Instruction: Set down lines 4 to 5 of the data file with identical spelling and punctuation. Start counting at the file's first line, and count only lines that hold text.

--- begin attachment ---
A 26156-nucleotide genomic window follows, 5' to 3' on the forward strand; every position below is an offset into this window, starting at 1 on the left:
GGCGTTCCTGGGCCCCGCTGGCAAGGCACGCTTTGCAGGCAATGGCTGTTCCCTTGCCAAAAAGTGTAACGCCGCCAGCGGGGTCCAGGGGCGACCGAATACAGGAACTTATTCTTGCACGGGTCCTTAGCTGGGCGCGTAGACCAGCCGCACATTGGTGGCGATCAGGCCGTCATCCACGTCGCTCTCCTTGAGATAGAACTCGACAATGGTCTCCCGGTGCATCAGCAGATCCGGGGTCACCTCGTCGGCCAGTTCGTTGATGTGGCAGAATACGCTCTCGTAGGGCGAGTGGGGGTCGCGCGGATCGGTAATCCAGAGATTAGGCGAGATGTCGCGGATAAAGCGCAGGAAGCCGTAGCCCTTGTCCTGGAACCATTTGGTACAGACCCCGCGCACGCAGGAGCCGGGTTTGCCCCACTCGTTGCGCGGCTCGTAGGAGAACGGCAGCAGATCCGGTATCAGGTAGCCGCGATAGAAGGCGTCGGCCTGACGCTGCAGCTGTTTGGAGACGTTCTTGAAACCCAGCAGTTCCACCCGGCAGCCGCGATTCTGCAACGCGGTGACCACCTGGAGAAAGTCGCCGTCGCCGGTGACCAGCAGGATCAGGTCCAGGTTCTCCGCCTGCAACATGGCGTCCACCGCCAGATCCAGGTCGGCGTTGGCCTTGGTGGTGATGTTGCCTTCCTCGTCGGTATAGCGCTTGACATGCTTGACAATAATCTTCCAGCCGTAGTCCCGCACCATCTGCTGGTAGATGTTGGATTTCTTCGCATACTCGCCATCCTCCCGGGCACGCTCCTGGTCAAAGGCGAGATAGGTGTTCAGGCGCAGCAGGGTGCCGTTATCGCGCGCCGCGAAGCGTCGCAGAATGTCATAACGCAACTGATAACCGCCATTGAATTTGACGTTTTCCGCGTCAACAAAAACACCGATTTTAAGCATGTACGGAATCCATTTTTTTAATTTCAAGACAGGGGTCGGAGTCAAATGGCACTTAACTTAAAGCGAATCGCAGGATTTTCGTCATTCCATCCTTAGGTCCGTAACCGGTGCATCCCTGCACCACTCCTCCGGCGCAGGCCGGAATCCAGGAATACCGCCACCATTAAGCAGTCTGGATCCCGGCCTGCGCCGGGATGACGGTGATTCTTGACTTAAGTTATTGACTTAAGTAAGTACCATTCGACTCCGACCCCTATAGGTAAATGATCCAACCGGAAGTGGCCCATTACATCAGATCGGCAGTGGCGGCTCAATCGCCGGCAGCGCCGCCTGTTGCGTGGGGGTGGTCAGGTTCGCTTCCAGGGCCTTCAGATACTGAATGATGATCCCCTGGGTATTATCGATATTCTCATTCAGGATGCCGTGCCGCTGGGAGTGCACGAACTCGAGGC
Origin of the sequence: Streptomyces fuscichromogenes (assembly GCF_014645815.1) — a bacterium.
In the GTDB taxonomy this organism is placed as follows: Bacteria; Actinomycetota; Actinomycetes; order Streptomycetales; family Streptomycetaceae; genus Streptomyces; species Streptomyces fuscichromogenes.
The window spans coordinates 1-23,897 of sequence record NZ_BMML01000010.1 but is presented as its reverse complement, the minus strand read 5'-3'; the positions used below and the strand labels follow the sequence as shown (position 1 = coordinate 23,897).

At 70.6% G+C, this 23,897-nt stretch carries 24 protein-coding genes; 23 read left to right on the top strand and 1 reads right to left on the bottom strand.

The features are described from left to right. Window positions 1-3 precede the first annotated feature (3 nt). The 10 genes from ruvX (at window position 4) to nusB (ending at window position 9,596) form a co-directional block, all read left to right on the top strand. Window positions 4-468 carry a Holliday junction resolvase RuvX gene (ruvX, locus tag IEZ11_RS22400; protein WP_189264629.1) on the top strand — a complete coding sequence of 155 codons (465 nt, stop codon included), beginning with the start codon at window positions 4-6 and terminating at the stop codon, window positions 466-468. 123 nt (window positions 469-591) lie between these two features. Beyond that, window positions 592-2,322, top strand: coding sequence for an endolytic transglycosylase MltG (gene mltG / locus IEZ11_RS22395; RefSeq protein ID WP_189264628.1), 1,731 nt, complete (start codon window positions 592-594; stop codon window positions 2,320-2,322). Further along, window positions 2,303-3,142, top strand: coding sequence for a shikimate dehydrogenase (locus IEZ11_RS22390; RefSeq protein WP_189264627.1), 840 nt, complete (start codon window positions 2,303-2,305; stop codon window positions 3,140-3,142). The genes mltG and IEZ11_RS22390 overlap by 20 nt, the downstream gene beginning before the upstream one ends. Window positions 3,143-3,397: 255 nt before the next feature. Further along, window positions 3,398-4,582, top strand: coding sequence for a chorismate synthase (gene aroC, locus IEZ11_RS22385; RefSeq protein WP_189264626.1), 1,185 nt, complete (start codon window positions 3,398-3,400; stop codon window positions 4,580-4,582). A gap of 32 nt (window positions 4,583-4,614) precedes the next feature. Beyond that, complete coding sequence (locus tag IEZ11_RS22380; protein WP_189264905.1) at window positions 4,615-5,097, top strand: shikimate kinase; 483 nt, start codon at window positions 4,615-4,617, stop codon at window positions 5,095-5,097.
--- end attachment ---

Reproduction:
In the GTDB taxonomy this organism is placed as follows: Bacteria; Actinomycetota; Actinomycetes; order Streptomycetales; family Streptomycetaceae; genus Streptomyces; species Streptomyces fuscichromogenes.
The window spans coordinates 1-23,897 of sequence record NZ_BMML01000010.1 but is presented as its reverse complement, the minus strand read 5'-3'; the positions used below and the strand labels follow the sequence as shown (position 1 = coordinate 23,897).